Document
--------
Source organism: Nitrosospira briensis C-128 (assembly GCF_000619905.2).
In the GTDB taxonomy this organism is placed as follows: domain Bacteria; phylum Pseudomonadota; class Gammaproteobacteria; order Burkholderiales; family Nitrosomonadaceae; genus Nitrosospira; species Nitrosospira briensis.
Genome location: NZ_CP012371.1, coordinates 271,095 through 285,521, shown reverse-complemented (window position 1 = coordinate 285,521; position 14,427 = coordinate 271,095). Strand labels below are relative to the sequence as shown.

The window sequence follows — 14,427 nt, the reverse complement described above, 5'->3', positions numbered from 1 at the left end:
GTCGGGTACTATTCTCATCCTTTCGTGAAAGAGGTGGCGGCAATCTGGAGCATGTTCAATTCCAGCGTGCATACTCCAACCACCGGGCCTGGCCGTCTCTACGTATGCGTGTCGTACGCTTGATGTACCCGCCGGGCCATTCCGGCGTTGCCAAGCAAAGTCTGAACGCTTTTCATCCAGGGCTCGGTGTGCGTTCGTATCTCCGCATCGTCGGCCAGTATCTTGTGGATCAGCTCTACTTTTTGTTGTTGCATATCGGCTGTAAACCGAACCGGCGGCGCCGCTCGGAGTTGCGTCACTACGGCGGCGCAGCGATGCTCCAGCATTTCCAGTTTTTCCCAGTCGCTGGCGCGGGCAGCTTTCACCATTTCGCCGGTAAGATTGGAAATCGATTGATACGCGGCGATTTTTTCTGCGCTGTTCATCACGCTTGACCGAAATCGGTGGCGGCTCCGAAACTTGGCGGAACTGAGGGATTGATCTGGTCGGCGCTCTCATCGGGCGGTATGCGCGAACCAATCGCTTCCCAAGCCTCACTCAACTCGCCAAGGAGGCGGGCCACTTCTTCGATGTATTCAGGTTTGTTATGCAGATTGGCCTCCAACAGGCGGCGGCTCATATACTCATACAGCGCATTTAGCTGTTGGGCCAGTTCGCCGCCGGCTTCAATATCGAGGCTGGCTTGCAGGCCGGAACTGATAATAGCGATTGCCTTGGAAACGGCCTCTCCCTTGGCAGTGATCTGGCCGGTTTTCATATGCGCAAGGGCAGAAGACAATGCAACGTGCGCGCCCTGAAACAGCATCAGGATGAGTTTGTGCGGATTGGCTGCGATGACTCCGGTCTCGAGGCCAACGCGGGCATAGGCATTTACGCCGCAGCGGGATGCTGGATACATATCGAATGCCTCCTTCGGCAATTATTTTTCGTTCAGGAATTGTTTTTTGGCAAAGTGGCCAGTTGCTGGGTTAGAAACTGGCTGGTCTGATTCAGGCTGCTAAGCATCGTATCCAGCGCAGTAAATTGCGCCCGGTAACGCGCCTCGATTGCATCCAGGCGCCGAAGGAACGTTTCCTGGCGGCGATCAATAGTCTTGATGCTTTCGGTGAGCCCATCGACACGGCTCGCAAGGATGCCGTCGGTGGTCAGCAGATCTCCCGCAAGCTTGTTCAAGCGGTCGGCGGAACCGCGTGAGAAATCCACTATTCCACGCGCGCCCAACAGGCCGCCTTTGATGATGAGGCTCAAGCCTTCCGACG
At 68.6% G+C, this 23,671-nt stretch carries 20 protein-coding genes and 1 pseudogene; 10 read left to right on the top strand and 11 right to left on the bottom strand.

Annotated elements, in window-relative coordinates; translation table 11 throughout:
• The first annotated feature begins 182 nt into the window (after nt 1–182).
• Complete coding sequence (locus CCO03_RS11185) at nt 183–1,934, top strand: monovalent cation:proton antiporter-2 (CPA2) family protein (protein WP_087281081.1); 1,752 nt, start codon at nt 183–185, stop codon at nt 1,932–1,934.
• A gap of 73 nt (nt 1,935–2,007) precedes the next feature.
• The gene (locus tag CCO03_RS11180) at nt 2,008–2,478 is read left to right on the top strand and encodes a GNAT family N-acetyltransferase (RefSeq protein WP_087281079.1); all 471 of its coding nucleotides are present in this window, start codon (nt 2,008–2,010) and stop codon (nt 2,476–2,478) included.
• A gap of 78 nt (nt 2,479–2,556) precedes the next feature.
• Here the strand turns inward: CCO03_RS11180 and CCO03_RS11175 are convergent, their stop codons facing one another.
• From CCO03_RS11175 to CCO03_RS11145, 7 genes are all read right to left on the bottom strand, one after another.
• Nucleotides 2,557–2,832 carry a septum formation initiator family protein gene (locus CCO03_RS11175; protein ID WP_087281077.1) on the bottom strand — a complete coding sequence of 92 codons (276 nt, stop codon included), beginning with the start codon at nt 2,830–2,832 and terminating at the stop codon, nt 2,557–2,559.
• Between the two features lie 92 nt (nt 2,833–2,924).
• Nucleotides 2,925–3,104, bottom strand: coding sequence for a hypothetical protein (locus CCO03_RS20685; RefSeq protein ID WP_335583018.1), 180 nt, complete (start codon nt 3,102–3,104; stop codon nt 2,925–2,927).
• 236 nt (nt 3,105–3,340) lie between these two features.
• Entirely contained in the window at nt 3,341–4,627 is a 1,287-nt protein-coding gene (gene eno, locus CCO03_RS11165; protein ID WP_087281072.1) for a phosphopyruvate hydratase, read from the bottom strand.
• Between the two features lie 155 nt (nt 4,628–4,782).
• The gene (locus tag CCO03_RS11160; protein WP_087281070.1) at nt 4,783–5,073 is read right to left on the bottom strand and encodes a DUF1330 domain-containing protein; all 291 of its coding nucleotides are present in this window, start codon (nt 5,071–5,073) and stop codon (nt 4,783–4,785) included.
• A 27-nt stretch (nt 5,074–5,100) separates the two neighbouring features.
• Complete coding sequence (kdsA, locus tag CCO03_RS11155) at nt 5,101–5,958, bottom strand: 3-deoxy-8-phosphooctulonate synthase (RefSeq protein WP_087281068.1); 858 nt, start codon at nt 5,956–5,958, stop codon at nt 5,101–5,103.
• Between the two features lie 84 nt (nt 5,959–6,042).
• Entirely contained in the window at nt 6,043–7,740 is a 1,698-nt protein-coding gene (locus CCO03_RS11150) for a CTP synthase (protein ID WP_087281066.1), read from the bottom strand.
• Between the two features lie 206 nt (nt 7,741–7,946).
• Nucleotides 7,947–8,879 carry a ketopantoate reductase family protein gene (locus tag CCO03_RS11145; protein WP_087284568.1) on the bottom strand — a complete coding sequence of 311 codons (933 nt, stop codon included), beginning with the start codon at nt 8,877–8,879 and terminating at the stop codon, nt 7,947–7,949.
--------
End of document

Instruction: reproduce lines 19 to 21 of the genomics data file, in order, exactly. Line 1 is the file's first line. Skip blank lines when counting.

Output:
• Entirely contained in the window at nt 3,341–4,627 is a 1,287-nt protein-coding gene (gene eno, locus CCO03_RS11165; protein ID WP_087281072.1) for a phosphopyruvate hydratase, read from the bottom strand.
• Between the two features lie 155 nt (nt 4,628–4,782).
• The gene (locus tag CCO03_RS11160; protein WP_087281070.1) at nt 4,783–5,073 is read right to left on the bottom strand and encodes a DUF1330 domain-containing protein; all 291 of its coding nucleotides are present in this window, start codon (nt 5,071–5,073) and stop codon (nt 4,783–4,785) included.